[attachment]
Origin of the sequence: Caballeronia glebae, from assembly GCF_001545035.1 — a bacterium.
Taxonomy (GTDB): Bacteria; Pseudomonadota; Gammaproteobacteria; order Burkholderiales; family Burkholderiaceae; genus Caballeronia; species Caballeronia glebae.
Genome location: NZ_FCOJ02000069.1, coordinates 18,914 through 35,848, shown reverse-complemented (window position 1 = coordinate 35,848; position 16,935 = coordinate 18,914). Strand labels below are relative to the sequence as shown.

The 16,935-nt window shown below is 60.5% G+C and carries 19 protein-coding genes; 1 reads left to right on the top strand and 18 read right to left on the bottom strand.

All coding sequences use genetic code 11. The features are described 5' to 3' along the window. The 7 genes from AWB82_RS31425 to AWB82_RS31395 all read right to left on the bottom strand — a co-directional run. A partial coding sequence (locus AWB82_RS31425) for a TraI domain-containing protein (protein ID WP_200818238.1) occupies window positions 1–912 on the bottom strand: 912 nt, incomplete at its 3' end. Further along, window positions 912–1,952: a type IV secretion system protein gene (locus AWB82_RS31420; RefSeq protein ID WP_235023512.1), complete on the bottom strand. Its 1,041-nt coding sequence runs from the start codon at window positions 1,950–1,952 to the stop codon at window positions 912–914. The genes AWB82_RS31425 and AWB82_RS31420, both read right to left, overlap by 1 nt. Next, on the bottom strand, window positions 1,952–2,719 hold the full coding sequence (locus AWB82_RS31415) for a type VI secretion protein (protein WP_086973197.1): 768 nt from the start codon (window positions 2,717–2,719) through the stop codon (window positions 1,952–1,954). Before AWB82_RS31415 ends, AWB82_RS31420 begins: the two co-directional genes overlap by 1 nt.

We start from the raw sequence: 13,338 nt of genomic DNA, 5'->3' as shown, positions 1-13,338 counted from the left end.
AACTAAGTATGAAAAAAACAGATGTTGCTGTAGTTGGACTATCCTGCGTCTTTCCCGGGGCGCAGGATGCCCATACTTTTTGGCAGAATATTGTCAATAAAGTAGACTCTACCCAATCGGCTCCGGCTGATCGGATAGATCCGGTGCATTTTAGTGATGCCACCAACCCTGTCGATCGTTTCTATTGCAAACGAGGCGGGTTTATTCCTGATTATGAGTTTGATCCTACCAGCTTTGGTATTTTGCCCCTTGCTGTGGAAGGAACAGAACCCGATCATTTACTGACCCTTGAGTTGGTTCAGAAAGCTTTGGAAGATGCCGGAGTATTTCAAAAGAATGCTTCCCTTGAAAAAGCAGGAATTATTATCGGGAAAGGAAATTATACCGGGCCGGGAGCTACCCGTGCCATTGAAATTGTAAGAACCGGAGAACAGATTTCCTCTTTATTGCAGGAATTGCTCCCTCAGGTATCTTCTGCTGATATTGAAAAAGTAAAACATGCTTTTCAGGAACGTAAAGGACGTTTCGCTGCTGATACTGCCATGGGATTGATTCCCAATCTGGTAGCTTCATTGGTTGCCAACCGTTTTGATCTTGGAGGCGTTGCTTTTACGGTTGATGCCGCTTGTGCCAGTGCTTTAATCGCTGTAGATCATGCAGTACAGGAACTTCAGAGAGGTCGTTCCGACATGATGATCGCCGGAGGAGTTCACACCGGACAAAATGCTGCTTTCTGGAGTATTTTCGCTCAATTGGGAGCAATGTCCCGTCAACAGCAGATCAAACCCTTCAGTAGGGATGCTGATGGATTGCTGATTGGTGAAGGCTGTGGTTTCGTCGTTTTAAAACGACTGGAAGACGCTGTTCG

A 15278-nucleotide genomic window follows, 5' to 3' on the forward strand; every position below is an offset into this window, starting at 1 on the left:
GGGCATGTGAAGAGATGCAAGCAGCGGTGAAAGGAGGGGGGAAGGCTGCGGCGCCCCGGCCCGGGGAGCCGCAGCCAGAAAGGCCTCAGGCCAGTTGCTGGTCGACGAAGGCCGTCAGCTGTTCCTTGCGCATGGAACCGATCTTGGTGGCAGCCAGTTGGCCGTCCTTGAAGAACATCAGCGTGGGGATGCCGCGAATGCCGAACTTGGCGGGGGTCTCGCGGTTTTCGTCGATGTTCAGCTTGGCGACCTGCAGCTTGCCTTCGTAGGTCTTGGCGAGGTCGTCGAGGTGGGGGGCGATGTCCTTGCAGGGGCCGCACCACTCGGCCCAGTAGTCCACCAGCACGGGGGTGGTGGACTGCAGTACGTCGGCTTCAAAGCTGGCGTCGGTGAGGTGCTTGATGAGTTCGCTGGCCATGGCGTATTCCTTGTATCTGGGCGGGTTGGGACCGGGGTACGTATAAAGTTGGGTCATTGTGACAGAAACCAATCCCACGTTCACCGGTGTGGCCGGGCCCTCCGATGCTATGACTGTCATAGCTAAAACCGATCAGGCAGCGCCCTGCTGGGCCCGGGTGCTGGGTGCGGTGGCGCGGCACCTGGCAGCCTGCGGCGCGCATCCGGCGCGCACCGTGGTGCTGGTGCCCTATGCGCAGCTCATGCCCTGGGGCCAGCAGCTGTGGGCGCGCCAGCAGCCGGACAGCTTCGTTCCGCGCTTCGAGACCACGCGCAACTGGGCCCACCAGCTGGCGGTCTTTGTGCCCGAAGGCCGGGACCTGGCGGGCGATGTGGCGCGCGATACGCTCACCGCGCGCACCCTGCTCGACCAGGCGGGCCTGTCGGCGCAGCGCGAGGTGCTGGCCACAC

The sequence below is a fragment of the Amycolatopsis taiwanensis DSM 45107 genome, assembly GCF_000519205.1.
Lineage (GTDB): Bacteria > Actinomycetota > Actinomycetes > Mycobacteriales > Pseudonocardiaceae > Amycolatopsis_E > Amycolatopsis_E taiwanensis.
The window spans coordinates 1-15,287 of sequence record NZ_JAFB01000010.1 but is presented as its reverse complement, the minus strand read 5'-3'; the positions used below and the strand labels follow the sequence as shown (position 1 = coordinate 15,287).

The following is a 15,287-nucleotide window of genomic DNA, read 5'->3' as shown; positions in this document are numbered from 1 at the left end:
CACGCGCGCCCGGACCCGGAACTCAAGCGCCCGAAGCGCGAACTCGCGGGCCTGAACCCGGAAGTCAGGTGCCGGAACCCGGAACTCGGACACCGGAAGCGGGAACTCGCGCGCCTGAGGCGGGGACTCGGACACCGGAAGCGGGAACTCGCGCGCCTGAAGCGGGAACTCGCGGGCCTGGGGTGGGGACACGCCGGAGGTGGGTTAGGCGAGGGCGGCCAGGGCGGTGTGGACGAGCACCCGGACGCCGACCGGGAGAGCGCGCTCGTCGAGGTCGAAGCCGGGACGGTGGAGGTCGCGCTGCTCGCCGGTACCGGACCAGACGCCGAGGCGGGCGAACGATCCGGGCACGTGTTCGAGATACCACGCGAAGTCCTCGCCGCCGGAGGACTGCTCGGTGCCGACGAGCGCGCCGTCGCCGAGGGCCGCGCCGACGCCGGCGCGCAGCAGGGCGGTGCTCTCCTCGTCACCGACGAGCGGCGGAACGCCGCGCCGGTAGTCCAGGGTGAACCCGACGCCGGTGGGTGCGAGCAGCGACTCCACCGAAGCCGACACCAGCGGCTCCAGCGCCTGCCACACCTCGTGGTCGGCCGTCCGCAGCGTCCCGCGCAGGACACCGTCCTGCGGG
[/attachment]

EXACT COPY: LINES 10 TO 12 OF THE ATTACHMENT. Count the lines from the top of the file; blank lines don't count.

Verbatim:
The sequence below is a fragment of the Amycolatopsis taiwanensis DSM 45107 genome, assembly GCF_000519205.1.
Lineage (GTDB): Bacteria > Actinomycetota > Actinomycetes > Mycobacteriales > Pseudonocardiaceae > Amycolatopsis_E > Amycolatopsis_E taiwanensis.
The window spans coordinates 1-15,287 of sequence record NZ_JAFB01000010.1 but is presented as its reverse complement, the minus strand read 5'-3'; the positions used below and the strand labels follow the sequence as shown (position 1 = coordinate 15,287).